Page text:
Upon his Letters taken and divulged.

THE king's letters taken at the battle of Naseby, being of greatest importance to let the people see what faith there was in all his promises and solemn protestations, were transmitted to public view by special order of the parliament. They discovered his good affection to papists and Irish rebels, the strict intelligence he held, the pernicious and dishonourable peace he made with them, not solicited, but rather soliciting,

which by all invocations that were holy he had in public abjured. They revealed his endeavours to bring in foreign forces, Irish, French, Dutch, Lorrainers, and our old invaders the Dane, upon us, besides his subtleties and mysterious arts in treating; to sum up all, they shewed him governed by a woman. All which, though suspected vehemently before, and from good grounds believed, yet by him and his adherents peremptorily denied, were by the opening of the cabinet visible to all men under his own hand.*

The parliament, therefore, to clear themselves of aspersing him without cause, and that the people might no longer be abused and cajoled, as they call it, by falsities and court impudence, in matters of so high concernment; to let them know on what terms their duty stood, and the kingdom's peace, conceived it most expedient and necessary that those letters should be made public. This the king affirms was by them done without "honour and civility;" words, which if they contain not in them, as in the language of a courtier most commonly they do not, more of substance and reality, than compliment, ceremony, court-fawning, and dissembling, enter not I suppose further than the ear into any wise man's consideration. Matters were not then between the parliament, and a king their enemy, in that state of trifling, as to observe those superficial vanities. But if honour and civility mean, as they did of old, discretion, honesty, prudence, and plain truth, it will be then maintained against any sect of those Cabalists, that the parliament, in doing what they did with those letters, could suffer in their honour and civility no diminution. The reasons are already heard.

And that it is with none more familiar than with kings, to transgress the bounds of all honour and civility, there should not want examples good store, if brevity would permit: in point of letters, this one shall suffice. The duchess of Burgundy, and heir of duke Charles, had promised to her subjects, that she intended no otherwise to govern than by advice of the three estates; but to Louis, the French king, had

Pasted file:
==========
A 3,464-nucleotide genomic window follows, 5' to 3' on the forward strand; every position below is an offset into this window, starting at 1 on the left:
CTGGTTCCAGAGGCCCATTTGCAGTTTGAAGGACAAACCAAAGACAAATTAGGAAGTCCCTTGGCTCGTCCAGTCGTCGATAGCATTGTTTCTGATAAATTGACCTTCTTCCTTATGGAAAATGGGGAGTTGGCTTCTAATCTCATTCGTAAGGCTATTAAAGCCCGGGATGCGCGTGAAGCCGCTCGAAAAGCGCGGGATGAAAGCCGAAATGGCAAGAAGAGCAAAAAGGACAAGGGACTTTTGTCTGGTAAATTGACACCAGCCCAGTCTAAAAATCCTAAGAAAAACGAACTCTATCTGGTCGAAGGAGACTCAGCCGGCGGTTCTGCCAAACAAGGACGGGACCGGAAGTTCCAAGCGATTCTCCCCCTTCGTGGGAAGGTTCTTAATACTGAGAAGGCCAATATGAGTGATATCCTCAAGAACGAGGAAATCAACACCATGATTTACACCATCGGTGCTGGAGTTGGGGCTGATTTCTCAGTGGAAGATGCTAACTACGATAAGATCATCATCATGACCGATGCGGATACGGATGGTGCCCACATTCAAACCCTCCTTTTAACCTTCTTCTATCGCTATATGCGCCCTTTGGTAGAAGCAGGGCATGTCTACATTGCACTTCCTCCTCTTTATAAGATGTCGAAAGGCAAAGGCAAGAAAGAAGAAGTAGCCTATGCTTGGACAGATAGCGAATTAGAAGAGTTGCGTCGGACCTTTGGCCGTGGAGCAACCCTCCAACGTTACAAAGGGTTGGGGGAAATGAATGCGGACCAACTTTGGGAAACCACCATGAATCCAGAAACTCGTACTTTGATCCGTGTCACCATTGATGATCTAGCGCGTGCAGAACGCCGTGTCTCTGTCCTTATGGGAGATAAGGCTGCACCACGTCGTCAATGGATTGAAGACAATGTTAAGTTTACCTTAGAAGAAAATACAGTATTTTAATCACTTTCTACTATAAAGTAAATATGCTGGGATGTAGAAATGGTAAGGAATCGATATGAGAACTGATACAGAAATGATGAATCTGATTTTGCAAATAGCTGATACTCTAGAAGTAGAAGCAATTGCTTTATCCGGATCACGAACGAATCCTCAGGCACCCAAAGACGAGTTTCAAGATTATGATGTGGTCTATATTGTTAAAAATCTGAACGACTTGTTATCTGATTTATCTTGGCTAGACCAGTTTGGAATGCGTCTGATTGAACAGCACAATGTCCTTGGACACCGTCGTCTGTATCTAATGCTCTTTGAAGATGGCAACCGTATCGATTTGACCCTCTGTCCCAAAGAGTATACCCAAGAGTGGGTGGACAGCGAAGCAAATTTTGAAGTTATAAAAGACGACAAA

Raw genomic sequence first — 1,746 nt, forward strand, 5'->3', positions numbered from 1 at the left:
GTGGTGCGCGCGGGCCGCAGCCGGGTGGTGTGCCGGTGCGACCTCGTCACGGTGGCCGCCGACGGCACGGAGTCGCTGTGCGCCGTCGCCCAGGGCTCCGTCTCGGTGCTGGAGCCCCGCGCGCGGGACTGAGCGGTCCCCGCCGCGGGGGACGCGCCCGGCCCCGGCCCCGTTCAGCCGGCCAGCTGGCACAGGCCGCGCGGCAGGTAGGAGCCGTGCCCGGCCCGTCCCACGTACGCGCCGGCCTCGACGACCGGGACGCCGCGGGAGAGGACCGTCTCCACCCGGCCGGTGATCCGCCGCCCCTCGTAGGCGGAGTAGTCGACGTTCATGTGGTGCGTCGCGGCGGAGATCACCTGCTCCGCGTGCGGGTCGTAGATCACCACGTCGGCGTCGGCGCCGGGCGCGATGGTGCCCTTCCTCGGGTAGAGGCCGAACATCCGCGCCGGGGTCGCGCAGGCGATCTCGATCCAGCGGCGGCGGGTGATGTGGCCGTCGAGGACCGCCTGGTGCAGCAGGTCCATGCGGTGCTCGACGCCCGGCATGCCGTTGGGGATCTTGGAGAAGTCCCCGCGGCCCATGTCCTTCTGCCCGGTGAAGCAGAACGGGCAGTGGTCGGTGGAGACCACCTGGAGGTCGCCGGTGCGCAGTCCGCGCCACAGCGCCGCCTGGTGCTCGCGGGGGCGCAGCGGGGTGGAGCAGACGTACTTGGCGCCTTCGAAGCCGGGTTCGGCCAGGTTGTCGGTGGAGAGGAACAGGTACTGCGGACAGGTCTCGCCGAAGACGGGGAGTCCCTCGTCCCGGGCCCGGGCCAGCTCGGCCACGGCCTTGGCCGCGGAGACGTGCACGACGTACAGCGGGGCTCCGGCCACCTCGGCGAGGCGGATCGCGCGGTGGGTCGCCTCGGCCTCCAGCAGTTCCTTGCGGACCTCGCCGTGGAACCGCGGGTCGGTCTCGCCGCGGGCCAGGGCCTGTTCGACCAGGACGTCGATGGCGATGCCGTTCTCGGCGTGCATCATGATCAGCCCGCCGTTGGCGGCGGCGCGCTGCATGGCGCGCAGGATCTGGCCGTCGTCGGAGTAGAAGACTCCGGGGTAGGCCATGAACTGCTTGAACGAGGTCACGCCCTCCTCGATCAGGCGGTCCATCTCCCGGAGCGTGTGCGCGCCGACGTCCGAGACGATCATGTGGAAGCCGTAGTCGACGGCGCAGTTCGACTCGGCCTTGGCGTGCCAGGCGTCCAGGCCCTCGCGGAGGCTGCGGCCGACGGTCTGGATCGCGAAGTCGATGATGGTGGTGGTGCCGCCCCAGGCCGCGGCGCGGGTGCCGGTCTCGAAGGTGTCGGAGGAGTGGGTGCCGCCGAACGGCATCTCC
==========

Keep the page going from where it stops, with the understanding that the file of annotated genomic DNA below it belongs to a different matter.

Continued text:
* Clarendon (v. 186) complains that the king's papers, taken at Naseby, were published in a mutilated form; but the author of the Eikon Basilikè, whether the king or Dr. Gauden, makes no allusion to any mutilation, but merely indulges in a silly declamation against the parliament's breach of politeness! (chap. xxi. p. 179–184, edit. of 1681.) As if, under such circumstances, they ought to have stood upon points of etiquette.-ED.


written letters, that she had resolved to commit wholly the managing of her affairs to four persons, whom she named. The three estates, not doubting the sincerity of her princely word, send ambassadors to Louis, who then besieged Arras belonging to the duke of Burgundy. The king, taking hold of this occasion to set them at division among themselves, questioned their credence: which when they offered to produce with their instructions, he not only shews them the private letter of their duchess, but gives it them to carry home, wherewith to affront her; which they did, she denying it stoutly; till they, spreading it before her face in a full assembly, convicted her of an open lie. Which although Comines the historian much blames, as a deed too harsh and dishonourable in them who were subjects, and not at war with their princess, yet to his master Louis, who first divulged those letters, to the open shaming of that young governess, he imputes no incivility or dishonour at all, although betraying a certain confidence reposed by that letter in his royal


With much more reason then may matters not intercepted only, but won in battle from an enemy, be made public to the best advantages of them that win them, to the discovery of such important truth or falsehood. Was it not more dishonourable in himself to feign suspicions and jealousies, which we first found among those letters, touching the chastity of his mother, thereby to gain assistance from the king of Denmark, as in vindication of his sister? The damsel of Burgundy at sight of her own letter was soon blank, and more ingenuous than to stand outfacing; but this man, whom nothing will convince, thinks by talking world without end, to make good his integrity and fair dealing, contradicted by his own hand and seal. They who can pick nothing out of them but phrases, shall be counted bees: they that discern further both there and here, that constancy to his wife is set in place before laws and religion, are in his naturalities no better than spiders.

He would work the people to a persuasion, that "if he be miserable, they cannot be happy." What should hinder them? Were they all born twins of Hippocrates with him and his fortune, one birth, one burial? It were a nation miserable indeed, not worth the name of a nation, but a race